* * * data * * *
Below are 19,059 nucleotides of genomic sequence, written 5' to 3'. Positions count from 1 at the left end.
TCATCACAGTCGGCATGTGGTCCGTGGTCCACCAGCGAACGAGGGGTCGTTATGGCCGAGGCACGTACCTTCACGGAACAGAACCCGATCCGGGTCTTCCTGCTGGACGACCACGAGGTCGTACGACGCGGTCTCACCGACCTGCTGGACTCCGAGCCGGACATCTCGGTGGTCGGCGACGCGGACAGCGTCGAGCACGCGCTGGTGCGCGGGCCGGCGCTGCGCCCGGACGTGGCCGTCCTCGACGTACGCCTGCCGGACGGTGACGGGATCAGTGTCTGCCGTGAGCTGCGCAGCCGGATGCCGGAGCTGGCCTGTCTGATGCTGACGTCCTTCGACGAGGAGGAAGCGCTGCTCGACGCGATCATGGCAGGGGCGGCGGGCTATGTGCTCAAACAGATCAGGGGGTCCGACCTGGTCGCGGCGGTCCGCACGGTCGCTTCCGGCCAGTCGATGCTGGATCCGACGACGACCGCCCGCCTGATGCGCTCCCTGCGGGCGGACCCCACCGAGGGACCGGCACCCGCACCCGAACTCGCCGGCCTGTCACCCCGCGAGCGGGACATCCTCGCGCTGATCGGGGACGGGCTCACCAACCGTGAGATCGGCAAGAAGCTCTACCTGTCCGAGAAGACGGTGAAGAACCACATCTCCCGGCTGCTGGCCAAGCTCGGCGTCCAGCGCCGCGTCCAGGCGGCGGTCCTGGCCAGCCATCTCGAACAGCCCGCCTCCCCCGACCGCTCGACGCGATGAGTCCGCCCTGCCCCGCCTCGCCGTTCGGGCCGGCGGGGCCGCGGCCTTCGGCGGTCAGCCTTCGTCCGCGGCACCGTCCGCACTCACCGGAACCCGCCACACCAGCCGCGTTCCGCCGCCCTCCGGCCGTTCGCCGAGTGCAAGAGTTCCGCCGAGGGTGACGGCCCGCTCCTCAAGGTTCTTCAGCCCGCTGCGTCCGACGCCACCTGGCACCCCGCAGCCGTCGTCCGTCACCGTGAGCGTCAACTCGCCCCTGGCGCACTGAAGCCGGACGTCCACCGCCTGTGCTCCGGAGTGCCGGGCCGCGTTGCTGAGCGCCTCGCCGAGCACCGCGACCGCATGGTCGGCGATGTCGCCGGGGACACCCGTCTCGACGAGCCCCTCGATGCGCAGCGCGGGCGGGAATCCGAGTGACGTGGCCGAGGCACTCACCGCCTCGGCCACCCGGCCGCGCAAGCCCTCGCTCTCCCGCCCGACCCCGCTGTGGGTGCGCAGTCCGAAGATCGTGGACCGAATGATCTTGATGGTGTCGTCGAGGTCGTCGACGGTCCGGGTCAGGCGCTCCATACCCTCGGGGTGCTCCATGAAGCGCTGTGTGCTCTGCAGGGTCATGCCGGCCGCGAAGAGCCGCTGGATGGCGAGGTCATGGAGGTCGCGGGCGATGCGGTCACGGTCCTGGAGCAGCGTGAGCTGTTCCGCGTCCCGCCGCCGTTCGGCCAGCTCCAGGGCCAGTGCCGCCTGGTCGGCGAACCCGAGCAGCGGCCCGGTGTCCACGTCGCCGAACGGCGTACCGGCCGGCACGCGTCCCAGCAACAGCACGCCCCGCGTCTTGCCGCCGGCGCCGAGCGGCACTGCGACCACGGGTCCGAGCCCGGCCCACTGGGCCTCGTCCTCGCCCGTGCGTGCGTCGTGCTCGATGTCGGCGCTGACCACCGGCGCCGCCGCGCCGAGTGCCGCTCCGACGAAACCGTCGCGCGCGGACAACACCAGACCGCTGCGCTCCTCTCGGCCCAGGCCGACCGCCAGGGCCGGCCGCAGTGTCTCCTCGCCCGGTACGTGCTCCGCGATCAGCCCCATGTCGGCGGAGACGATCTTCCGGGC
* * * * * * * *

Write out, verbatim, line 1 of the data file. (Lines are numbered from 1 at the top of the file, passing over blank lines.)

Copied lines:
Below are 19,059 nucleotides of genomic sequence, written 5' to 3'. Positions count from 1 at the left end.